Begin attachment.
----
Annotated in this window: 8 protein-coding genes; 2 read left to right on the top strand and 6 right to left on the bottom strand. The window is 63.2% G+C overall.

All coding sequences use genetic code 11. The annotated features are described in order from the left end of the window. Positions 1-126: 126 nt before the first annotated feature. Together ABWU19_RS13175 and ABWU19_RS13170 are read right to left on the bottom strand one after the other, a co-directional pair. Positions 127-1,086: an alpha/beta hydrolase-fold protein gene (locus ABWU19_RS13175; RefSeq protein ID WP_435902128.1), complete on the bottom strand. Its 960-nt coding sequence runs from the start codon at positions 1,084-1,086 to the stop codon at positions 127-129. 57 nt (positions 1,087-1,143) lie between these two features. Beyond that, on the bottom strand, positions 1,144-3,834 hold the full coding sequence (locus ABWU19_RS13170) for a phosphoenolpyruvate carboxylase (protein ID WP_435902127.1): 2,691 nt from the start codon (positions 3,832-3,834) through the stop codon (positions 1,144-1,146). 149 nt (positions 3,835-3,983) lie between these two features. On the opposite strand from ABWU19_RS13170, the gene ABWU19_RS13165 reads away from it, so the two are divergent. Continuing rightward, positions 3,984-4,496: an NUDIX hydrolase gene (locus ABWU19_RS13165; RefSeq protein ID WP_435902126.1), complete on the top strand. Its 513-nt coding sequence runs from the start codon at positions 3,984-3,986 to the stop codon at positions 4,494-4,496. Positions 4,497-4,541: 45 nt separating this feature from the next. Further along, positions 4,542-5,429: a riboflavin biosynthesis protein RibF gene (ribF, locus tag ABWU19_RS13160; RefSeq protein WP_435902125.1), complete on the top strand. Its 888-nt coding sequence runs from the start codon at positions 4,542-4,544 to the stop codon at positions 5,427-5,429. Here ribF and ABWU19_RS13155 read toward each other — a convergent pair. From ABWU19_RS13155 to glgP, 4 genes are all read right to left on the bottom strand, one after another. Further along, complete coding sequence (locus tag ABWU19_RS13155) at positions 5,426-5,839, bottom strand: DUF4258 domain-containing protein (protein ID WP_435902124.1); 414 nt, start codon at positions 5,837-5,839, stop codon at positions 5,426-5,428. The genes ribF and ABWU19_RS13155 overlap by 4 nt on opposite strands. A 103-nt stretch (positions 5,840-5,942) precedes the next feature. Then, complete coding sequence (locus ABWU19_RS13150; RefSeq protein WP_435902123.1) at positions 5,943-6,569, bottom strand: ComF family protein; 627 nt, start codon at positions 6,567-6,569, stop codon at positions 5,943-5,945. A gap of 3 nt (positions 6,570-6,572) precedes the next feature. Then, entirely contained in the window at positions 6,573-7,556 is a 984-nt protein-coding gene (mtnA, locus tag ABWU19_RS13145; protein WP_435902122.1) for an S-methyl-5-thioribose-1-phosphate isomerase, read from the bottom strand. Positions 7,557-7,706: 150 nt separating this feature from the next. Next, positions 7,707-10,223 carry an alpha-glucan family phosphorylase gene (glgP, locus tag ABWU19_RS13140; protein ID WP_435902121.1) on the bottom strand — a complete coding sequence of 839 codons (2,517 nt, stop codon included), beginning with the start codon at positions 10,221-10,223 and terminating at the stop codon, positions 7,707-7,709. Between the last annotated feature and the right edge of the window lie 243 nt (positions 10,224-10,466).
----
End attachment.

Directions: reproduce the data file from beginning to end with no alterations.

Annotated in this window: 8 protein-coding genes; 2 read left to right on the top strand and 6 right to left on the bottom strand. The window is 63.2% G+C overall.

All coding sequences use genetic code 11. The annotated features are described in order from the left end of the window. Positions 1-126: 126 nt before the first annotated feature. Together ABWU19_RS13175 and ABWU19_RS13170 are read right to left on the bottom strand one after the other, a co-directional pair. Positions 127-1,086: an alpha/beta hydrolase-fold protein gene (locus ABWU19_RS13175; RefSeq protein ID WP_435902128.1), complete on the bottom strand. Its 960-nt coding sequence runs from the start codon at positions 1,084-1,086 to the stop codon at positions 127-129. 57 nt (positions 1,087-1,143) lie between these two features. Beyond that, on the bottom strand, positions 1,144-3,834 hold the full coding sequence (locus ABWU19_RS13170) for a phosphoenolpyruvate carboxylase (protein ID WP_435902127.1): 2,691 nt from the start codon (positions 3,832-3,834) through the stop codon (positions 1,144-1,146). 149 nt (positions 3,835-3,983) lie between these two features. On the opposite strand from ABWU19_RS13170, the gene ABWU19_RS13165 reads away from it, so the two are divergent. Continuing rightward, positions 3,984-4,496: an NUDIX hydrolase gene (locus ABWU19_RS13165; RefSeq protein ID WP_435902126.1), complete on the top strand. Its 513-nt coding sequence runs from the start codon at positions 3,984-3,986 to the stop codon at positions 4,494-4,496. Positions 4,497-4,541: 45 nt separating this feature from the next. Further along, positions 4,542-5,429: a riboflavin biosynthesis protein RibF gene (ribF, locus tag ABWU19_RS13160; RefSeq protein WP_435902125.1), complete on the top strand. Its 888-nt coding sequence runs from the start codon at positions 4,542-4,544 to the stop codon at positions 5,427-5,429. Here ribF and ABWU19_RS13155 read toward each other — a convergent pair. From ABWU19_RS13155 to glgP, 4 genes are all read right to left on the bottom strand, one after another. Further along, complete coding sequence (locus tag ABWU19_RS13155) at positions 5,426-5,839, bottom strand: DUF4258 domain-containing protein (protein ID WP_435902124.1); 414 nt, start codon at positions 5,837-5,839, stop codon at positions 5,426-5,428. The genes ribF and ABWU19_RS13155 overlap by 4 nt on opposite strands. A 103-nt stretch (positions 5,840-5,942) precedes the next feature. Then, complete coding sequence (locus ABWU19_RS13150; RefSeq protein WP_435902123.1) at positions 5,943-6,569, bottom strand: ComF family protein; 627 nt, start codon at positions 6,567-6,569, stop codon at positions 5,943-5,945. A gap of 3 nt (positions 6,570-6,572) precedes the next feature. Then, entirely contained in the window at positions 6,573-7,556 is a 984-nt protein-coding gene (mtnA, locus tag ABWU19_RS13145; protein WP_435902122.1) for an S-methyl-5-thioribose-1-phosphate isomerase, read from the bottom strand. Positions 7,557-7,706: 150 nt separating this feature from the next. Next, positions 7,707-10,223 carry an alpha-glucan family phosphorylase gene (glgP, locus tag ABWU19_RS13140; protein ID WP_435902121.1) on the bottom strand — a complete coding sequence of 839 codons (2,517 nt, stop codon included), beginning with the start codon at positions 10,221-10,223 and terminating at the stop codon, positions 7,707-7,709. Between the last annotated feature and the right edge of the window lie 243 nt (positions 10,224-10,466).